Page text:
Campari Agrees to Acquire Grand Marnier for $760 Million

  • Italian spirits maker forecasts immediate earnings boost
  • Bid of 8,050 euros a share is 60% premium to closing price

Italian distiller Davide Campari-Milano SpA agreed to buy Grand Marnier Group in a deal valuing the French cognac maker at 684 million euros ($759 million), adding more high-end spirits to its portfolio.

Investors in family-owned Grand Marnier will get 8,050 euros in cash per share, plus a possible payment related to a planned sale of real estate, Campari said Tuesday. The bid is 60 percent higher than Grand Marnier’s closing price in Paris on Friday, the last day the stock traded. Campari rose as much as 1.8 percent in Milan, building on Monday’s 5 percent gain.

Chief Executive Officer Robert Kunze-Concewitz compared the takeover with that of bourbon brand Wild Turkey in 2009. Wild Turkey sales were “as flat as a pancake” before the deal, he said, and have since soared. Growing Grand Marnier’s sales, which were 152 million euros last year compared with 138 million euros a decade ago, will become an immediate priority for Campari, he added.

The acquisition is the first for Campari since 2014, and the biggest since Kunze-Concewitz took the helm in 2007. The maker of Skyy vodka also entered an agreement to be the worldwide exclusive distributor of Grand Marnier’s spirits, effective in July, confirming a Bloomberg report. Grand Marnier produces cognac, Armagnac and wines and gets more than half of its 140 million euros in sales from the U.S., where young drinkers are ordering more of the classic cocktails once enjoyed by their grandparents.

Immediate Profit

Campari said the purchase will add to profit immediately on a full-year basis, including the effects of the distribution agreement.

“Controlling distribution is nowadays key in our industry, but sales of Grand Marnier were split in half throughout the world,” Kunze-Concewitz said, referring to the target’s agreements with luxury-goods maker LVMH in the U.S. and China, and distiller Diageo Plc in Europe. “The brand maybe felt a little lost within the companies’ very large portfolios.”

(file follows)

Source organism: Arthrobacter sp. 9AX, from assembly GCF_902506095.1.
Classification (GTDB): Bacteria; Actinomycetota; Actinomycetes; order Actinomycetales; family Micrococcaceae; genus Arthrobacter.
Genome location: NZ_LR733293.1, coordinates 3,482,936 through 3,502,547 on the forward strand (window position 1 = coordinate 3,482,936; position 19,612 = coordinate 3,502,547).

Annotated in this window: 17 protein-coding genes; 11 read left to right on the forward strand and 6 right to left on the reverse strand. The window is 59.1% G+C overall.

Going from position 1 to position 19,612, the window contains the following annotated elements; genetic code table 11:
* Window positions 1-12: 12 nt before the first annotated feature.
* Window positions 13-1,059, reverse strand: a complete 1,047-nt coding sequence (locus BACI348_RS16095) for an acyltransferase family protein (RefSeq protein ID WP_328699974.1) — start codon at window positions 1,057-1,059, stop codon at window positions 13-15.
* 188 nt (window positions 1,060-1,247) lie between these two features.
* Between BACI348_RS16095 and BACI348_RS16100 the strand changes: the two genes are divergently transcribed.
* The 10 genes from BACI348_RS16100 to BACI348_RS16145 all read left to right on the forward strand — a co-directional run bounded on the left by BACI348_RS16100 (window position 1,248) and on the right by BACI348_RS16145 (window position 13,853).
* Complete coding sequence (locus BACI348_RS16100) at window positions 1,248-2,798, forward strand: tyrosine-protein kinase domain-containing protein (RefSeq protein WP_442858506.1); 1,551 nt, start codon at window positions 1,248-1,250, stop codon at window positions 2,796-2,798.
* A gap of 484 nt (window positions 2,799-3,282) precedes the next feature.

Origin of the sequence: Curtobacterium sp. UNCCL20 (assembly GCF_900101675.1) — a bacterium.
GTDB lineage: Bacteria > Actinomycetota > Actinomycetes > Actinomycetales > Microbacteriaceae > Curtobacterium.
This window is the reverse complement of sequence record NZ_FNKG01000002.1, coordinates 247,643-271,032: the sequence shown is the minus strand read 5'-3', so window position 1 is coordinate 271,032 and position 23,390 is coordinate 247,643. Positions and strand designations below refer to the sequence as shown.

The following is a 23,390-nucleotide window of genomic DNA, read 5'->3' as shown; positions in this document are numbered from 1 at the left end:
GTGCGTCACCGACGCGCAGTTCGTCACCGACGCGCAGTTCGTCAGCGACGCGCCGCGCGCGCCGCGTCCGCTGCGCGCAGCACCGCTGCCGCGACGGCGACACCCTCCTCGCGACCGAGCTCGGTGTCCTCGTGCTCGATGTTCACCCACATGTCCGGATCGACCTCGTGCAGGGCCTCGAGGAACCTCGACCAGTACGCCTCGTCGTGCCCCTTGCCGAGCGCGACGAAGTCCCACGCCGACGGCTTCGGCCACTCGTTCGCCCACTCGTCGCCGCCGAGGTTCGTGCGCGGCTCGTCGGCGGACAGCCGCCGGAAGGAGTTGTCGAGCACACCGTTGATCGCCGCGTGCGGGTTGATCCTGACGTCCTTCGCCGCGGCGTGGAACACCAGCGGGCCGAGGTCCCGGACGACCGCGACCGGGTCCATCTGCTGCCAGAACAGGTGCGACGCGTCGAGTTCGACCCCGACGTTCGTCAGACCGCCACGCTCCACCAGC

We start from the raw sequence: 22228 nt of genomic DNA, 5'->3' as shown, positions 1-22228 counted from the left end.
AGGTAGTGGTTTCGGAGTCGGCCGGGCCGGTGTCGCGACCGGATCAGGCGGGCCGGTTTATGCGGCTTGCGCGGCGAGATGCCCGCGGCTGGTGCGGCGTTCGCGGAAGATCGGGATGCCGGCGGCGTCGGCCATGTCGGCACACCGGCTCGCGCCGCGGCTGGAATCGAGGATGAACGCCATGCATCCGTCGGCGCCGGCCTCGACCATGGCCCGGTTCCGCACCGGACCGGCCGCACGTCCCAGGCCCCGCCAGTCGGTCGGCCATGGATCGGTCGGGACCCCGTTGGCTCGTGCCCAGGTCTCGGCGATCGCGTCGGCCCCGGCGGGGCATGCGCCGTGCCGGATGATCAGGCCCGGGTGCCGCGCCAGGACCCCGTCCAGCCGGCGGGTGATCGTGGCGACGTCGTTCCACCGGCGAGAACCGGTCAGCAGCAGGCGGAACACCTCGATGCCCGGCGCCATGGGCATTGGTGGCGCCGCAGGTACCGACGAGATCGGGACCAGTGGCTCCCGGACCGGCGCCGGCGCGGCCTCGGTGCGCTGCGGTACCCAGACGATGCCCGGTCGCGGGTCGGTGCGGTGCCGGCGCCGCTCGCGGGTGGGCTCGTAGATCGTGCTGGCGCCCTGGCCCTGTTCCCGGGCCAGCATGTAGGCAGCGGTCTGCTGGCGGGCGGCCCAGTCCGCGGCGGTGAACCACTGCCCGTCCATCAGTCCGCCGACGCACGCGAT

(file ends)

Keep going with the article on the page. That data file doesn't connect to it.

Campari agreed to buy stakes from the Marnier-Lapostolle family shareholders, and if investors don’t tender 50.01 percent of Grand Marnier’s stock, the main stakeholders will sell shares and relinquish special voting rights to ensure that Campari gets control. Trading in Paris-based Grand Marnier’s shares remained halted after being suspended Monday ahead of the announcement.

Grand Marnier was founded in 1827 by Jean-Baptiste Lapostolle, who started a distillery producing fruit liquors. Its namesake orange-flavored cognac is often used to make Cosmopolitan cocktails, favored by “Sex and the City” character Carrie Bradshaw and singer Madonna if not Kunze-Concewitz.

“I make a wonderful Grand Margarita,” Kunze-Concewitz said by phone. “The recipe on the Grand Marnier website suggests two parts tequila and one part Grand Marnier, but I always use one part for each and they’re phenomenal.”

Campari said it may sell a villa surrounded by botanical gardens that Grand Marnier owns in Saint Jean Cap Ferrat, an exclusive peninsular town east of Nice, on the Mediterranean coast. The house, known as Villa les Cedres, was built in the 1800s and acquired by King Leopold II of Belgium in 1904, according to a regional government website. Louis-Alexandre Marnier-Lapostolle bought the property in the 1920s.

Bank of America Merrill Lynch and Philippe Villin advised Campari on the transaction, with CACIB as joint financial adviser. Brandford Griffith & Associes and Pedersoli & Associati acted as legal advisers.

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